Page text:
Calling for a “watershed moment for stockholder participation,” activist hedge fund manager Carl Icahn called into question the current system of electing directors to corporate boards – and attacks his current favorite target, eBay Inc (NASDAQ:EBAY)’s management and board of directors.

carl icahn Ebay

Blog post focuses on popular issues, avoids discussion of impact of PayPal losing customer revenue stream from eBay

In a blog post today, Icahn focused on the larger – and politically populist – issue of shaking up corporate boards and giving a voice to average shareholders. Starting with popular macroeconomic issues and then diving into issues of shareholder rights, one of the most successful activist hedge fund managers in history argued his position as a May 13 eBay shareholder meeting looms that could hand Icahn a rather public loss.

Great dangers facing our country: underfunded pensions, high unemployment, manipulated markets

“There are a number of great dangers facing our country,” Icahn wrote, sounding like a politician on the stump stating indisputable facts before delivering the more controversial appeal.  “Our pension funds are underfunded.  Unemployment remains frustratingly high.  The Federal Reserve continues to artificially prop up the economy. But throughout history it has been proven that the corruption that results from unchecked power, whether criminal or otherwise, exacerbates all other dangers.  It diminishes morale, reduces productivity, hinders development and encores cynicism.”

Noting a previous Securities and Exchange effort to reform corporate board election methods, Icahn first drew an analogy and then attacked a popular target: the business lobby.  Asking readers to imagine if the U.S. Senate was entitled to pick and endorse those who would run for the Senate, and had unlimited access to funds at the U.S. treasury to support those campaigns, Icahn then paints the picture by stating “would anyone doubt that rampant corruption would result?”

Icahn then draws a comparison to the current system for electing corporate boards, where board members themselves nominate candidates and use the corporate funds for their election. “The SEC sought to eliminate this crucial flaw in the corporate voting system years ago,” he wrote. “Not surprisingly, those efforts were thwarted by litigation and political lobbying from The Business Roundtable and the usual cast of characters from the corporate bureaucratic establishment, including executives and their highly-paid advisors, who remain aligned against stockholder rights.”

Power tends to corrupt, and absolute power corrupts absolutely

Continuing to set up his arguments in the eBay Inc (NASDAQ:EBAY) dispute, Icahn focused on popular issues that were difficult to dispute at a macro level. Citing a quote from Sir John Dalberg, “Power tends to corrupt, and absolute power corrupts absolutely,” Icahn said the “passive stockholder model ultimately leads to mediocrity, complacency and a tendency towards a form of the very corruption identified by Sir John Dalberg long ago, whereby businesses are run with an inappropriate focus on enriching management and board members instead of stockholders.”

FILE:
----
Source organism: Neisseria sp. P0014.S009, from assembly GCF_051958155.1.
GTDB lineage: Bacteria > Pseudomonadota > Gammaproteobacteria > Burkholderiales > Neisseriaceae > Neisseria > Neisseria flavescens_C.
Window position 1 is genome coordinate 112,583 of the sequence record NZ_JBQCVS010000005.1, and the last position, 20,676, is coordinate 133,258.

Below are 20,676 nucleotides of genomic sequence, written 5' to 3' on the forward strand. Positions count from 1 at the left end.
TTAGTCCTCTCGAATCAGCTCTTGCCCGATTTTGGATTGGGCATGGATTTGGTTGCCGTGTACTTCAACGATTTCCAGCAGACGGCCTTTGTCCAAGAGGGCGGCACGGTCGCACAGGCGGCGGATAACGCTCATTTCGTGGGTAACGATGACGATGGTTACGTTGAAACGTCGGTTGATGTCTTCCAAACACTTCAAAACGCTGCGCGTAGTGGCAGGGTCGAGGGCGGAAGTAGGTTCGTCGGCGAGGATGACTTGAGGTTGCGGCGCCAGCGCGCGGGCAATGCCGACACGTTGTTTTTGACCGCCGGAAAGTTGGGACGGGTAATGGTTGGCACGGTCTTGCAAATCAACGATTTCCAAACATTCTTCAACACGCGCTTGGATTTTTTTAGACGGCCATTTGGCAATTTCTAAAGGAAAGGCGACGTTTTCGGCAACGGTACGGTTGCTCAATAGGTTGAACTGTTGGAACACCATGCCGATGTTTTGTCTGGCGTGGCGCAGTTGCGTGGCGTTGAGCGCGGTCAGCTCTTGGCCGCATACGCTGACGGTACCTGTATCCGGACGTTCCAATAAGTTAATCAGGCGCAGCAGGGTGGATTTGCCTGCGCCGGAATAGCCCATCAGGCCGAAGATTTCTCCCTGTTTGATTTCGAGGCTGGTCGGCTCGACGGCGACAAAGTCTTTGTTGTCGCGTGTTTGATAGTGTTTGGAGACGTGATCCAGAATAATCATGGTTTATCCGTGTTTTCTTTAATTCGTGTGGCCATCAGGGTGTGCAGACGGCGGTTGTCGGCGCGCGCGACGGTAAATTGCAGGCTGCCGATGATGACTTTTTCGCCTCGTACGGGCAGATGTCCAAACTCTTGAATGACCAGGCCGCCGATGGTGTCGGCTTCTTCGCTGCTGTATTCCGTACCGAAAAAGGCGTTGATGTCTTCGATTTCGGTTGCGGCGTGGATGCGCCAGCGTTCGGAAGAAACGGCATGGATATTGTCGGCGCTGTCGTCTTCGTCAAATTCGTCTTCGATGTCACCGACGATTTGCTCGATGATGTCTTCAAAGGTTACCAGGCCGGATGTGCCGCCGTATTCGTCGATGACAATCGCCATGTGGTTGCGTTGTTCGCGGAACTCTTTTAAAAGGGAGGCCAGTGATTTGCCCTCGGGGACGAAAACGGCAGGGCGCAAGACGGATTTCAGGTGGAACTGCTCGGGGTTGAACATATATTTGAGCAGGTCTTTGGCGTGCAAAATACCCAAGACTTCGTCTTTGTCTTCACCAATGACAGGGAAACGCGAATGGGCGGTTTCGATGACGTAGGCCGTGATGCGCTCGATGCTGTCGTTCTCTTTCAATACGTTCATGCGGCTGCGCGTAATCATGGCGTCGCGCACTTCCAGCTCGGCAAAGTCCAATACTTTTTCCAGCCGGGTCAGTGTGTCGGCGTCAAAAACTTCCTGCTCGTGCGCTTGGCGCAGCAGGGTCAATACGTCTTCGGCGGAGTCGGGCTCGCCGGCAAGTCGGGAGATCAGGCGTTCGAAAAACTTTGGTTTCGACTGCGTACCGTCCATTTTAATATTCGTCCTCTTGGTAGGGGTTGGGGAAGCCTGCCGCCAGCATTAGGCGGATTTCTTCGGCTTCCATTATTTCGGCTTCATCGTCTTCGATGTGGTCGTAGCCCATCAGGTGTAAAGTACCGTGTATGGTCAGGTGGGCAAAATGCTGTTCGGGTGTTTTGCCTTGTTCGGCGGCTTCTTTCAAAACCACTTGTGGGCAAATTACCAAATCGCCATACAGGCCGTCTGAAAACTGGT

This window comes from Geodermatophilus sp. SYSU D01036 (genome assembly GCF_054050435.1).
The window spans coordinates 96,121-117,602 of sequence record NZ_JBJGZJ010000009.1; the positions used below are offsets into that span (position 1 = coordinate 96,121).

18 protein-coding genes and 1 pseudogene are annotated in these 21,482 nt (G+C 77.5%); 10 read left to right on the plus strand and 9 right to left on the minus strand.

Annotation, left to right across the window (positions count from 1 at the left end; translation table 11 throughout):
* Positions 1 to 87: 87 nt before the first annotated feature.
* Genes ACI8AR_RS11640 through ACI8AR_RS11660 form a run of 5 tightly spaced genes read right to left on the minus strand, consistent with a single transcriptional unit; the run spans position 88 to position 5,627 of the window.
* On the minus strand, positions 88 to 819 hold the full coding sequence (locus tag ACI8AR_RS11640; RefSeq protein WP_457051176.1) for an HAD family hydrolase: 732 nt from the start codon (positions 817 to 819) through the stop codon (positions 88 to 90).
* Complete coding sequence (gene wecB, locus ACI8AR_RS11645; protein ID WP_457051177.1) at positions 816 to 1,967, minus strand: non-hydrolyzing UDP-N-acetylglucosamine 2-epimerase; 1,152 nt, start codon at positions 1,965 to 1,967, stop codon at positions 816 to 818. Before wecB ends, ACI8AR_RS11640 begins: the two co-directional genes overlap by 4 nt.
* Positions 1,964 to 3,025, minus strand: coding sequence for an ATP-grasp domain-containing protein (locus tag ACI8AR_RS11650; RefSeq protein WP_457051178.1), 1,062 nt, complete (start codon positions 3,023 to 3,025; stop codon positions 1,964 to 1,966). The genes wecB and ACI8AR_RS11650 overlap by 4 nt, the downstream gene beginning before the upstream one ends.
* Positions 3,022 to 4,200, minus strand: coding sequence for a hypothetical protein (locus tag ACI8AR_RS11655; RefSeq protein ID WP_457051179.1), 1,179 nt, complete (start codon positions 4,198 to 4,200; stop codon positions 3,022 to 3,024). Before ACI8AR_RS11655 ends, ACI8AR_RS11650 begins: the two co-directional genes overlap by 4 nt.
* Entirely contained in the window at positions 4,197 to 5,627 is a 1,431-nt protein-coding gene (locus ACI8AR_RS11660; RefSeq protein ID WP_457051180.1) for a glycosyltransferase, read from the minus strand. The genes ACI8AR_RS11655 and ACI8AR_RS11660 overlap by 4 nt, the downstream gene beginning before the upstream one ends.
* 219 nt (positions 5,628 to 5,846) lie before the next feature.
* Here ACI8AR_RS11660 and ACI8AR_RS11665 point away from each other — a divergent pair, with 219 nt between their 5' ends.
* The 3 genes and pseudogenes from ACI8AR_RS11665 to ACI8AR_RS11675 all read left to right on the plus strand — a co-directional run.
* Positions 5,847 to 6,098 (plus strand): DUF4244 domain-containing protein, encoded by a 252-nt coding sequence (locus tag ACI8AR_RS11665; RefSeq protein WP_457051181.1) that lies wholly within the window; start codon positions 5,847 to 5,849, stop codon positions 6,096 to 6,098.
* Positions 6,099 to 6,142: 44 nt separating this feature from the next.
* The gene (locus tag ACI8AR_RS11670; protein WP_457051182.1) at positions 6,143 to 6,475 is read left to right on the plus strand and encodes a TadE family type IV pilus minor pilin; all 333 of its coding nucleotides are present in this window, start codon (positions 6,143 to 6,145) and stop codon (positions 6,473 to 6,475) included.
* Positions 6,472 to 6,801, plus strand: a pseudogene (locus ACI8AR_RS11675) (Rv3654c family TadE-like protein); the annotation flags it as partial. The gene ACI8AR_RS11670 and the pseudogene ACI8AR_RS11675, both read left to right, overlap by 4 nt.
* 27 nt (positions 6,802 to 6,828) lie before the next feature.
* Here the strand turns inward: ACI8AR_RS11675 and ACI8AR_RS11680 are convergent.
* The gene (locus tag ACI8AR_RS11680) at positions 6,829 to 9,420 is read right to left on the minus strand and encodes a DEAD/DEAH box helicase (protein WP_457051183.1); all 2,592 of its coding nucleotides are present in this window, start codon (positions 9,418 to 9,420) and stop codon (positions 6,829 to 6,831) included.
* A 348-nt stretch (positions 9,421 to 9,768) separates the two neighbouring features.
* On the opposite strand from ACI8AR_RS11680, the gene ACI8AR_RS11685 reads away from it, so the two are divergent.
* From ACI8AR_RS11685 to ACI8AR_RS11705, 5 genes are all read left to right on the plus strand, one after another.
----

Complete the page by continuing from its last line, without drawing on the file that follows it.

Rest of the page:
“Not so world class board”

After asking “How much candy would be left in the candy store if employees reported only to themselves?” Icahn turned specifically to eBay Inc (NASDAQ:EBAY). “This brings me again to Mr. Donahoe, eBay and its not-so world-class board,” he writes. “Over the past month we have highlighted the numerous conflicts of interest and questionable transactions that have become commonplace at eBay. I am deeply disturbed by the fact that eBay CEO John Donahoe blithely dismisses the concerns of his stockholders as mere ‘distractions.’ His contempt displays a profound misunderstanding that is endemic to many public companies…”

Then, sounding presidential, he draws a conclusion.  “My fellow investors, there are moments in history when otherwise small, discrete acts greatly influence the larger destiny of secular changes, and I believe we are at one of those moments now,” he writes, comparing the eBay situation to Hans Christian Andersen’s famous tale “The Emperor’s New Clothes,” illustrating how “everyone can see what is going on, but no one has said anything about it.”

“The eBay Inc (NASDAQ:EBAY) annual meeting is a tremendous and completely appropriate opportunity to turn the tide – for stockholders to show the management of a large, underperforming technology company with what I believe are obviously self-interested board members, that we are paying attention and will demand accountability,” he wrote.  “The eBay board and management believe that because they operate in Silicon Valley – where ‘every prominent player is just an adviser, an investor, a co-founder, an acquirer, or a director away from another’– that blatant conflicts of interest and self-dealing will be tolerated.”

“So let’s bring some sanity to the process by electing our nominees to the eBay board,” he concluded.